Each year, we recognize World TB Day on March 24. This annual event commemorates the date in 1882 when Dr Robert Koch announced his discovery of Mycobacterium tuberculosis, the bacillus that causes tuberculosis (TB).
World TB Day is a day to educate the public about the impact of TB around the world. CDC, along with our partners and colleagues around the world share successes in TB prevention and control and raise awareness of the challenges that hinder our progress toward the elimination of this devastating disease.
TB is spread from person to person through the air. When people with lung TB cough, sneeze or spit, they propel the TB germs into the air. A person needs to inhale only a few of these germs to become infected.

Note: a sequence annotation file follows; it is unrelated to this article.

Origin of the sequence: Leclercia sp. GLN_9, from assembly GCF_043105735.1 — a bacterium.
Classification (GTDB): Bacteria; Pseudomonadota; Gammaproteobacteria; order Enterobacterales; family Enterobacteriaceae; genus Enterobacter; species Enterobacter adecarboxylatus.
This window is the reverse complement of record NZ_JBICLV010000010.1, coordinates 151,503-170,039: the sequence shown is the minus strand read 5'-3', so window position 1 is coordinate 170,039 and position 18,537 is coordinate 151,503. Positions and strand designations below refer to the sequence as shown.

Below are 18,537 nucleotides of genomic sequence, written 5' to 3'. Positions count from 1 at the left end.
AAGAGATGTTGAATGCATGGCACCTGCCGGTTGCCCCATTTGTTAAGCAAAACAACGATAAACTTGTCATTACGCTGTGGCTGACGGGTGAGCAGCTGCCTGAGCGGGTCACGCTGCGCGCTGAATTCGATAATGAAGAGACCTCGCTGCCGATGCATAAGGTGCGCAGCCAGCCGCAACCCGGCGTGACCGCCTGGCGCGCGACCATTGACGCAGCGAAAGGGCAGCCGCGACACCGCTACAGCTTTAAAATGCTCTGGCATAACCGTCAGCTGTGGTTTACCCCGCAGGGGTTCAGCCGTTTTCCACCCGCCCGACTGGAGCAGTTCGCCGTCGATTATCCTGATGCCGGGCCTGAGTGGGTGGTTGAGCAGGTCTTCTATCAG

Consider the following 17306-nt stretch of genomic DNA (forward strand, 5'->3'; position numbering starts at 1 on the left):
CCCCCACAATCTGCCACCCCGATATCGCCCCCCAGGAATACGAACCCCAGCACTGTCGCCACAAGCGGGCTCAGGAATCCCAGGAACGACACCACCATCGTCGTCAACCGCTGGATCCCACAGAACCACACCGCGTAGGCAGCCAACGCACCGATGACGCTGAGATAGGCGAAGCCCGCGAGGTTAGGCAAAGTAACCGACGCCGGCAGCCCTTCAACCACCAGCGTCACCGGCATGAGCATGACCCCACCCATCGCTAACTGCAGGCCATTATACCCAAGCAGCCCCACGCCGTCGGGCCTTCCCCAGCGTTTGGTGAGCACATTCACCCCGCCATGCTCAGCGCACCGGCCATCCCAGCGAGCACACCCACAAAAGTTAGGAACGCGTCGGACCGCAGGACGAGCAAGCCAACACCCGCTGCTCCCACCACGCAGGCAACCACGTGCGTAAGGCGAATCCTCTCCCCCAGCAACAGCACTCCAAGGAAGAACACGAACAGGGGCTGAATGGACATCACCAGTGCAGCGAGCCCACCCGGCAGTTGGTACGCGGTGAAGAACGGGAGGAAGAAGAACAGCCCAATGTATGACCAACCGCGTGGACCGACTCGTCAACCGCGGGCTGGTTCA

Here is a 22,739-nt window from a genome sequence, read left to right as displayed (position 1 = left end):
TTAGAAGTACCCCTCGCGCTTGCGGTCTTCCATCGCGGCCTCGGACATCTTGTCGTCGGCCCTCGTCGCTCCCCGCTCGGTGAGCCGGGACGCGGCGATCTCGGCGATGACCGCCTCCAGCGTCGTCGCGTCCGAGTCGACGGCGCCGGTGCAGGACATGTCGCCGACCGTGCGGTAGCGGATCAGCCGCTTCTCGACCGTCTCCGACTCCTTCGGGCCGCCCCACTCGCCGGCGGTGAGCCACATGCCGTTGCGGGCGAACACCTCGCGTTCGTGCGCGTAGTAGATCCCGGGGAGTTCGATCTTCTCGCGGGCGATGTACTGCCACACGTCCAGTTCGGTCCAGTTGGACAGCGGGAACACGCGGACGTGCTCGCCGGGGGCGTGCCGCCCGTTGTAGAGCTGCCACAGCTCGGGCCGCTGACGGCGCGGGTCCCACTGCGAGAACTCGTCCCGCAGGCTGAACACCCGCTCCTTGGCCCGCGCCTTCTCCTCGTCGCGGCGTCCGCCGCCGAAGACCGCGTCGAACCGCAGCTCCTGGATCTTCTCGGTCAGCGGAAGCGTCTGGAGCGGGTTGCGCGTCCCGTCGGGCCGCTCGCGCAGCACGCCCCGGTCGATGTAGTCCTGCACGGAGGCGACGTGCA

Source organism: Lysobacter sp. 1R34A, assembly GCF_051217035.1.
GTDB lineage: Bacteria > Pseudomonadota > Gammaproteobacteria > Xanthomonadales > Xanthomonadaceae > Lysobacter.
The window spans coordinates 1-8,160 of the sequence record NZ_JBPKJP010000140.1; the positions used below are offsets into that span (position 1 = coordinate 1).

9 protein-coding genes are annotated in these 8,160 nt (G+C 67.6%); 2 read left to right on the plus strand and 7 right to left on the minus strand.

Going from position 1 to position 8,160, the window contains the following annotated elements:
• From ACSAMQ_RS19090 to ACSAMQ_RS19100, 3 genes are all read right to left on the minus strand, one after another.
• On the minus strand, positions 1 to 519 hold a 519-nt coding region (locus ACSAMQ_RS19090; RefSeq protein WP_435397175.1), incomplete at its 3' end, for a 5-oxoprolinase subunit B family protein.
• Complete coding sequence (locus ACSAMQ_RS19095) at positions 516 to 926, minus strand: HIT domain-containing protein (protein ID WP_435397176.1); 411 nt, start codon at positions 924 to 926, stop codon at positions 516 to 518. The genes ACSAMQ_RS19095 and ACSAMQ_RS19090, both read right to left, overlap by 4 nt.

About one-quarter of the world's population has a TB infection, which means people have been infected by TB bacteria but are not (yet) ill with the disease and cannot transmit it.
People infected with TB bacteria have a 5–10% lifetime risk of falling ill with TB. Those with compromised immune systems, such as people living with HIV, malnutrition or diabetes, or people who use tobacco, have a higher risk of falling ill.
Click here to read more: https://www.who.int/news-room/fact-sheets/detail/tuberculosis